Effects of age at seroconversion and baseline HIV RNA level on the loss of CD4+ cells among persons with hemophilia


    loading  Checking for direct PDF access through Ovid

Abstract

Objective:To assess the impact of age at seroconversion and HIV RNA level in serum during early chronic infection on the initial values and subsequent trends (slopes) of CD4+ lymphocyte counts.Design and methods:In a cohort of 137 HIV-1-positive hemophiliacs with well-estimated dates of seroconversion, baseline HIV RNA level was measured by reverse transcription PCR in serum specimens collected 12–36 months after the estimated date of seroconversion. Baseline values, 24 months after seroconversion, and slopes of CD4+ lymphocyte counts by age and HIV RNA quartile were examined by fitting random effects models that allowed for intrasubject variability.Results:Both age at seroconversion and HIV RNA level were associated with the CD4+ lymphocyte count at baseline and its subsequent slope. The baseline median CD4+ lymphocyte count was 620 × 106/l. Within each HIV RNA quartile, the median CD4+ cell count of the oldest subjects (age 30–58 years) was about 200 × 106/l lower and at least 350 × 106/l lower than the median counts of the younger (age 11–29 years) and youngest (age 2–10 years) subjects, respectively. Within each age-group, the median CD4+ cell count differed by about 200 × 106/l between subjects in the lowest compared with the highest HIV RNA quartiles. The mean slope of the CD4+ lymphocyte count after month 24 was linear on the square-root scale, steeper in children, and did not vary significantly by baseline HIV RNA quartile. There was large variation between subjects that was unexplained by differences in age and HIV RNA level.Conclusions:By 24 months after HIV seroconversion, the oldest subjects and those with the highest HIV RNA levels during early chronic infection had experienced the most severe depletion of CD4+ cells. Subsequent declines in CD4+ cells varied little by early chronic HIV RNA level or age.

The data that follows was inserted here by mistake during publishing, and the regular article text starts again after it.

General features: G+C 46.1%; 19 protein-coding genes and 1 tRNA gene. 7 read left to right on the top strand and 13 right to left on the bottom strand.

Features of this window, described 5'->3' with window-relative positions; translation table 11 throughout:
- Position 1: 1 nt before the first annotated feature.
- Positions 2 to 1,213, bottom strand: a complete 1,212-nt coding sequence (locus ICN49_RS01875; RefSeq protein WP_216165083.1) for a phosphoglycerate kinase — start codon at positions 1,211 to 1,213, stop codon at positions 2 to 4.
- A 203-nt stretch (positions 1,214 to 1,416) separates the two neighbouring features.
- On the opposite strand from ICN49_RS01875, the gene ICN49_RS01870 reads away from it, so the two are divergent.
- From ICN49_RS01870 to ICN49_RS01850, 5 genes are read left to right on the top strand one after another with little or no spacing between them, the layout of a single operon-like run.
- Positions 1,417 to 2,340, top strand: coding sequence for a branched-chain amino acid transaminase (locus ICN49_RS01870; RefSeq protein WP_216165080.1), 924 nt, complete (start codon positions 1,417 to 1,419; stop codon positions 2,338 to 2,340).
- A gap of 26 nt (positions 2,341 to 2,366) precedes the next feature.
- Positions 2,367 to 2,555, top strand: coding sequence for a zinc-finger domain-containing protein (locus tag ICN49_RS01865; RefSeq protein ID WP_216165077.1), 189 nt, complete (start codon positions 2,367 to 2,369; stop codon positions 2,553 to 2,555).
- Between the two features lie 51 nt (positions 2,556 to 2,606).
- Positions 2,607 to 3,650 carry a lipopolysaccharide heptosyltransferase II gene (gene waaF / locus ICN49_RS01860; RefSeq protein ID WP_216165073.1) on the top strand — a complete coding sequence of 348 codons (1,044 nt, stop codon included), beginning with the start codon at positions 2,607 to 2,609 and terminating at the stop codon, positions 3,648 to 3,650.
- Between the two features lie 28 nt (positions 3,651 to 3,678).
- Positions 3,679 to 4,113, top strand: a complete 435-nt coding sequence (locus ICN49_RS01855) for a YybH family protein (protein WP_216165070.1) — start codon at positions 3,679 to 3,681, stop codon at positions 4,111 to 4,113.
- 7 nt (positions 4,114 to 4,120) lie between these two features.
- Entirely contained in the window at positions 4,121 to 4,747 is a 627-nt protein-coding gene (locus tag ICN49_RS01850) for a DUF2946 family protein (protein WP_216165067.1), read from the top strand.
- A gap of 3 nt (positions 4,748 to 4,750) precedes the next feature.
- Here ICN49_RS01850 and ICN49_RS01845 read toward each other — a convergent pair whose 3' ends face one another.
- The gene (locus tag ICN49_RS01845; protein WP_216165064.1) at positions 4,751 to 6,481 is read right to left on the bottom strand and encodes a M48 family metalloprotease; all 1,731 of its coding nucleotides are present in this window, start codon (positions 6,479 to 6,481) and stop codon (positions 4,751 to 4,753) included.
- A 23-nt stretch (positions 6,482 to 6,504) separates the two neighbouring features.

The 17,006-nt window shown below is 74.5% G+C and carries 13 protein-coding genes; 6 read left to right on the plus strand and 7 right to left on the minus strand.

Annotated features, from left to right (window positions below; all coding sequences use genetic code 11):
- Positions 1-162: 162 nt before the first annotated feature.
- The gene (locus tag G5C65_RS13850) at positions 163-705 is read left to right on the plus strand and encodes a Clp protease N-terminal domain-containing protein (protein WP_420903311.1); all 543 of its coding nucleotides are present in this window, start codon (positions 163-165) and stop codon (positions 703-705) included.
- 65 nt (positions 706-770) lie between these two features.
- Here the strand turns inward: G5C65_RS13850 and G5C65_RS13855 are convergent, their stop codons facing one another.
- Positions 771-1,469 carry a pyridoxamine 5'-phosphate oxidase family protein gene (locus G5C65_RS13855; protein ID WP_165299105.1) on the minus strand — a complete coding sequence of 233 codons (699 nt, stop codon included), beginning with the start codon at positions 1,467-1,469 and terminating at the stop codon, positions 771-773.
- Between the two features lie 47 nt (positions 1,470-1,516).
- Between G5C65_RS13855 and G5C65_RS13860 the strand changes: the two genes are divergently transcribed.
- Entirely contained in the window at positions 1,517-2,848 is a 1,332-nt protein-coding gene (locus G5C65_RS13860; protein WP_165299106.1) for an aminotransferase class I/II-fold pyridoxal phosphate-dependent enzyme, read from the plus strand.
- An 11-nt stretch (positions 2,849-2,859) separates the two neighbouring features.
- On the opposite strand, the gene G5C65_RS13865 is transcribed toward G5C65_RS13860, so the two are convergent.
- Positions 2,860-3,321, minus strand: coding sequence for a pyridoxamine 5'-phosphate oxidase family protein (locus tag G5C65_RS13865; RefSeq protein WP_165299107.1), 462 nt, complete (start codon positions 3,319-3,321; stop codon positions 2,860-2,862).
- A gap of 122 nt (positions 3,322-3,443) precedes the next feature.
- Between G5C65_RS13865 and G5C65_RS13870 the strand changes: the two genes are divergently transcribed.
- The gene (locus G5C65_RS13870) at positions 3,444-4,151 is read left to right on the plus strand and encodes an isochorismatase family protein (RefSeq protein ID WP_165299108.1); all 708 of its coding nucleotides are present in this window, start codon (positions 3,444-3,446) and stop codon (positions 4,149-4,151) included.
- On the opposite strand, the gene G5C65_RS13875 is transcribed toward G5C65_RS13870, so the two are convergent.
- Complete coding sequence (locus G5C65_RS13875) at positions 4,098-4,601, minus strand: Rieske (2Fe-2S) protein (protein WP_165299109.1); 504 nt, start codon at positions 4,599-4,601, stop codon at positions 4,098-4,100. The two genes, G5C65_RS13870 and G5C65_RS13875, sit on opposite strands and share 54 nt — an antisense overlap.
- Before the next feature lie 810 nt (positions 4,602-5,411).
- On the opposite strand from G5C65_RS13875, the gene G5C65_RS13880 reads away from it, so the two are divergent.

loading  Loading Related Articles